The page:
vascular hemophilia

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vascular hemophilia

Not in common usage. See von Willebrand disease.


a condition characterized by impaired coagulability of the blood, and a strong tendency to bleed. See also deficiency of the following clotting factors, afibrinogenemia and hypoprothrombinemia, and proconvertin, stuart factor, plasma thromboplastin antecedent, hageman factor and fibrin stabilizing factor.

hemophilia A
classical hemophilia, due to deficiency of clotting factor VIII-C; occurs in dogs, horses and cats and is transmitted by the female to the male as a sex-linked recessive abnormality.
hemophilia B
a form similar to classical hemophilia but due to a deficiency of clotting factor IX; called also christmas disease and factor IX deficiency. Occurs in dogs and cats.
hemophilia C
in dogs an autosomal dominant form due to deficiency of clotting factor XI (plasma thromboplastin antecedent). Called also factor XI deficiency. The disease also occurs in cattle but the clinical disease is minor and it is inherited as a recessive character.
double hemophilia
dogs with both hemophilia A and hemophilia B have been produced experimentally.
vascular hemophilia
deficiency of clotting factor VIII and factor VIII-related antigen occurs in many breeds of dogs, particularly Doberman Pinschers, and in rabbits and pigs. See also von willebrand's disease.


pertaining to blood vessels or indicative of a copious blood supply.

vascular clamps
see hemostatic forceps.
vascular clip
see clip (1).
vascular disease
vascular grafts
see vascular conduit.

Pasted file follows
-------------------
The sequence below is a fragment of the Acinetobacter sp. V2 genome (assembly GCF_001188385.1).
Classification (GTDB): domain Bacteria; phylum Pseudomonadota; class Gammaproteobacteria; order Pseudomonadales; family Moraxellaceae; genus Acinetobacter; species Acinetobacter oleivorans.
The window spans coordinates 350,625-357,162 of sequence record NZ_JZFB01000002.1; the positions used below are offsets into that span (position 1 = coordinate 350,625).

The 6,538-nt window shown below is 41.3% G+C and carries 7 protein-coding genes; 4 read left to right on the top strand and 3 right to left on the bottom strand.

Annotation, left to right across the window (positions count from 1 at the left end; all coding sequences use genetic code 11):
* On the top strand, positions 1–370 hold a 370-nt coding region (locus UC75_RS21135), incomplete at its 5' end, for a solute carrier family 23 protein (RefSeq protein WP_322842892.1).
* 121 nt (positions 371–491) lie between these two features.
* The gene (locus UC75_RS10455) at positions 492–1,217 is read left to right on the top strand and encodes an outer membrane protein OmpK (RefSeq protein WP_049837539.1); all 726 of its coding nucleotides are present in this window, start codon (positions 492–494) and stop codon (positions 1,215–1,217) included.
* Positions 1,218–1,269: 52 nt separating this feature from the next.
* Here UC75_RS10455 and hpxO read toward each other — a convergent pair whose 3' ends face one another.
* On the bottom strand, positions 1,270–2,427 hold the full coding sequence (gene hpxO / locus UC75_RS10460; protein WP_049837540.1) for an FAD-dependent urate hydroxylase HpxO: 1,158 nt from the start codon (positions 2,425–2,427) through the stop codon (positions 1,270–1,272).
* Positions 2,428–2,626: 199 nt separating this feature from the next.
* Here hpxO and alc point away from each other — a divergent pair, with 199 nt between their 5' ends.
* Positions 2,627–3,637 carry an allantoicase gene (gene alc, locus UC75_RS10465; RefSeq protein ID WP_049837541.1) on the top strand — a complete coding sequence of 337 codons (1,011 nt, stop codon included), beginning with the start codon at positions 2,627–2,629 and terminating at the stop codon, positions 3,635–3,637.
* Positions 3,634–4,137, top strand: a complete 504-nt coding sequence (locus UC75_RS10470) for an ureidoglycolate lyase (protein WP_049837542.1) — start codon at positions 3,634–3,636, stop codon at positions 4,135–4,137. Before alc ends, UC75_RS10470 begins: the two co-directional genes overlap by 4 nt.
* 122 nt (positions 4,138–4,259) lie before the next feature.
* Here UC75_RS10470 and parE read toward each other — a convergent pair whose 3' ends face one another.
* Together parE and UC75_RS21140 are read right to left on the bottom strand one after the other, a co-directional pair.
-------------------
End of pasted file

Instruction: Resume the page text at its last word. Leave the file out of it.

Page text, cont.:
vascular hemophilia
von Willebrand's disease.
vascular malformation
includes hamartoma, arteriovenous fistula, telangiectasia.
vascular neoplasm
listed elsewhere; these include hemangioma, hemangioendothelioma, hamartoma, telangiectasia, angiokeratoma, juvenile bovine angiomatosis, bovine cutaneous angiomatosis, varicose scrotal tumor, meningioangioma, lymphomatoid granulomatosis, lymphangioma, glomangioma, hemangiosarcoma, lymphangiosarcoma.
vascular nevus
irregular shaped, cutaneous mass, congenital, hair-covered initially, subsequently hairless, usually 1-2 inches diameter in foals, may be inflamed, ulcerated; composed of densely packed blood vessels and bleed easily: most located on lower limbs; see also nevus.
vascular occlusive syndrome
complete occlusion of the vessel supplying blood to a part of the body causes temporary loss of function or death of the part, fall in temperature and change in color.
vascular plaque
a minor lesion in animals; manifested by slight thickening and wrinkling of the intima of the vessel over oval or elongated elevations.
vascular pole
the point on the renal glomerulus where the blood vessels enter and exit.
vascular prosthesis
see vascular conduit.
vascular ring anomaly
see vascular ring.
vascular sinus transformation
marked dilation of sinuses in lymph nodes because of blockage of drainage from the node.
vascular stasis
serious slowing, or complete cessation, of blood or lymph flow through vessels.
vascular system
the vessels of the body including aorta, arteries, arterioles, capillaries, venules, sinusoids, sinuses, veins, lymphatics.
vascular tone
the state of contractile tension in the vessel walls.
vascular tumor
see vascular neoplasm (above).
vascular tunic
of the eye; consists of the choroid coat, the ciliary body and the iris.